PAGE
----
Nokia has expanded its range of G.fast micro-nodes to enable broadband providers to accelerate their deployment of the technology.

Service providers are looking at G.fast, which typically requires micro-nodes to be installed close to end-users, to plug holes in their fibre broadband coverage, particularly in urban areas where ‘last mile’ access to the home is often complicated or unattainable.

Nokia said deployment of micro-nodes has been problematic for service providers until now, in terms of their configuration and management.

Its micro-node portfolio, comprising scalable plug-and-play solutions requiring little set-up or configuration, provides higher densities and longer loop-lengths from fibre network distribution points, and cuts deployment times by half, the Finnish vendor said.

Nokia reckons its transmission and vectoring technology will allow broadband providers to deploy fibre-like speeds to more subscribers, at greater distance from the distribution points, including from cabinets, poles, manholes or in-building locations.

Federico Guillen, President of Fixed Networks at Nokia, said: “Nokia’s G.fast micro-nodes enable operators to further extend the benefits of G.fast without the added complexity or time once required to do this. Flexible deployment options for both larger and smaller systems are key to optimising the business case for massive G.fast roll-outs."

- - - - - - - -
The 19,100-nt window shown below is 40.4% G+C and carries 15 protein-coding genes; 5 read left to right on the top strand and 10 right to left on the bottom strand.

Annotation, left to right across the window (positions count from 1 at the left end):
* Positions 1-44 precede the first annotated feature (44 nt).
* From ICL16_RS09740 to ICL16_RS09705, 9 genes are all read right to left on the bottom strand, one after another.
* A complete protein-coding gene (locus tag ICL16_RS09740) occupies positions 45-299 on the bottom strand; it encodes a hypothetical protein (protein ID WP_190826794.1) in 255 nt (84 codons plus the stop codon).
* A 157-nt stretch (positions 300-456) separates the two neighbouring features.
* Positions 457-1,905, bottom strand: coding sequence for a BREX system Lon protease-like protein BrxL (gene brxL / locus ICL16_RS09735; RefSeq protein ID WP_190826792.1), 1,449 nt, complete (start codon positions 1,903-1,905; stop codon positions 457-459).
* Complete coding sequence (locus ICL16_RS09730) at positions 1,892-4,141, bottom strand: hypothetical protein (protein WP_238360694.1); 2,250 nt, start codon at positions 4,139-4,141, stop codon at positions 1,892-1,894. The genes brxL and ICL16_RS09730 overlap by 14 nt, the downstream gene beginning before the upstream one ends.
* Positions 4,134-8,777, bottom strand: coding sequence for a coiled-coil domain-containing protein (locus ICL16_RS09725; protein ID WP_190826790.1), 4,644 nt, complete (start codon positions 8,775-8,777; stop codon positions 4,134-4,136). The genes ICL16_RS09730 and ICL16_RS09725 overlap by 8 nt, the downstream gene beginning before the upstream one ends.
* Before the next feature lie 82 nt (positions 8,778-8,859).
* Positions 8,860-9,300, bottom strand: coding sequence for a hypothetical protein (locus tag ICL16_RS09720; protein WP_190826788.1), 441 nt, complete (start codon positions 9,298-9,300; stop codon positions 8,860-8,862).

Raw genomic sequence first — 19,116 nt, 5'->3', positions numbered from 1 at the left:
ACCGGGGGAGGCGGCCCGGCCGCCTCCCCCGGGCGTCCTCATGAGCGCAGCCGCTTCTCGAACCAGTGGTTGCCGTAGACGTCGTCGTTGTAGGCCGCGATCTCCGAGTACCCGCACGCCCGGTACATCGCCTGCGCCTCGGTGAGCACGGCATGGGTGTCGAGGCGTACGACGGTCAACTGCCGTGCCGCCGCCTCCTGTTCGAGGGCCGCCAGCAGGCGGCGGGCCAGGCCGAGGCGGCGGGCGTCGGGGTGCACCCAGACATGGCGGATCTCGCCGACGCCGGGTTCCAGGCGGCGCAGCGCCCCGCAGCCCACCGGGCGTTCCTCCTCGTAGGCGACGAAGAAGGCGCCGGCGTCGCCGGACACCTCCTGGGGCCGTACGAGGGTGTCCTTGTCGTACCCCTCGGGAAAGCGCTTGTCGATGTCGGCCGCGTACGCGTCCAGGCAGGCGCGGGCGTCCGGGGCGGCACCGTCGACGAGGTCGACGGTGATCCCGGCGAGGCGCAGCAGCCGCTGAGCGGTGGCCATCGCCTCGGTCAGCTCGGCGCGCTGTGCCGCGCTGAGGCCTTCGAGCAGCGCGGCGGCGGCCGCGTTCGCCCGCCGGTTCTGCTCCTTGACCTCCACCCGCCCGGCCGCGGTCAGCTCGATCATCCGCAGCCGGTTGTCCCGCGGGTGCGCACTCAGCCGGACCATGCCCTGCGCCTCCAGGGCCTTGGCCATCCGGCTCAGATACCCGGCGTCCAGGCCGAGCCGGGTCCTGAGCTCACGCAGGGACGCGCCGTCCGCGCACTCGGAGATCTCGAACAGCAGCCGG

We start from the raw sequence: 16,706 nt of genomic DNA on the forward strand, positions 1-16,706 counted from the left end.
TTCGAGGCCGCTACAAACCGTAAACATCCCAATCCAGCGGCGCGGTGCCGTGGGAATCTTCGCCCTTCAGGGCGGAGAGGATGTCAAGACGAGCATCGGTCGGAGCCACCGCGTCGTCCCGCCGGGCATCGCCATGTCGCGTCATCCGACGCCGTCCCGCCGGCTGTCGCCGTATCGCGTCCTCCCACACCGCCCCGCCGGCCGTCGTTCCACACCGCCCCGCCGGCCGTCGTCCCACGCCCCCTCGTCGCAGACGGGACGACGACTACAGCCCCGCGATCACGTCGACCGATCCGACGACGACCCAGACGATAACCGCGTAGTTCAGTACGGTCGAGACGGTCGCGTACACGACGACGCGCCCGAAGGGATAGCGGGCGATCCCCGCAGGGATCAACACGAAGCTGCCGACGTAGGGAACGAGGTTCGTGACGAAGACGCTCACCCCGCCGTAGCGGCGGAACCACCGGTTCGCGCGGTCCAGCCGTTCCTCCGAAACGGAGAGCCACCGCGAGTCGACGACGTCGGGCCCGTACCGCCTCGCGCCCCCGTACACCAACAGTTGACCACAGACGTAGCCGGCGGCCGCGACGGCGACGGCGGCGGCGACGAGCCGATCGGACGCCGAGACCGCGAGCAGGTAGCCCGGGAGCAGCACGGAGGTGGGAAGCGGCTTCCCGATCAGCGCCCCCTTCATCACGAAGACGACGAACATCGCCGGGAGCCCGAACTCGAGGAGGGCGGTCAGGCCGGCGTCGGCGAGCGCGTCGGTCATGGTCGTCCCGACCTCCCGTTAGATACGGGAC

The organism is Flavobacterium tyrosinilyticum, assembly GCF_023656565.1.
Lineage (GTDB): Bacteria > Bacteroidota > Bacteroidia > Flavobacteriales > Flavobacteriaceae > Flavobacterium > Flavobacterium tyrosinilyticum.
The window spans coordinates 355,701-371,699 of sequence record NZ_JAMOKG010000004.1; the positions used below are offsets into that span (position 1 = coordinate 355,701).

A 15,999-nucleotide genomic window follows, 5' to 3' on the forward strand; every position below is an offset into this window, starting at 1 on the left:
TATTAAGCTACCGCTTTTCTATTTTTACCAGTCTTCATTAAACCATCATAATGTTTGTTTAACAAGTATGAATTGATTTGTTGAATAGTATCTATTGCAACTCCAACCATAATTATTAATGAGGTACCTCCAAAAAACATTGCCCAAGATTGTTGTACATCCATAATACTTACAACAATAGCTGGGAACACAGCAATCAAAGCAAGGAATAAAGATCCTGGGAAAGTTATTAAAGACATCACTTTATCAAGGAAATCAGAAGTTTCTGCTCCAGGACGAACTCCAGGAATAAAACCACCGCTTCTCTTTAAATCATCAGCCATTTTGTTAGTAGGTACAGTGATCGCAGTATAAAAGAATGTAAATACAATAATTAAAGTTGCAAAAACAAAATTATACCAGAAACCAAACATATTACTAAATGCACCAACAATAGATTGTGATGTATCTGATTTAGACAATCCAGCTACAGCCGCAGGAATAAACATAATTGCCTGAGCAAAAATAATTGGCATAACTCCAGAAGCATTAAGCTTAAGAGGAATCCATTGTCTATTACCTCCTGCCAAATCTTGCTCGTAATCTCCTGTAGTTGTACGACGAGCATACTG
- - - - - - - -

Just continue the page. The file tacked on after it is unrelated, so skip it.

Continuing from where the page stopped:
Guillen also made the point Nokia’s micro-nodes have been improved with SDN/NFV capabilities, and are pre-provisioned in the cloud, so operators can scale and manage their G.fast networks from any location.

Its new solutions include an eight-port sealed G.fast micro-node, designed for easy entry to buildings in FTTB/MDU deployments and a G.fast line card for Nokia's high density modular micro-node, allowing operators like BT Openreach to deploy G.fast from cabinet locations.

The company has also introduced a cloud-based controller that automates and simplifies deployment and maintenance of traditional, software-defined, or hybrid access networks.

BT said last month it is working with Nokia, as well as Huawei, on its G.fast trials.

Nokia is also supplying A1 Telekom in Austria, Chungwa Telecom in Taiwan, and Energia Communications in Japan.

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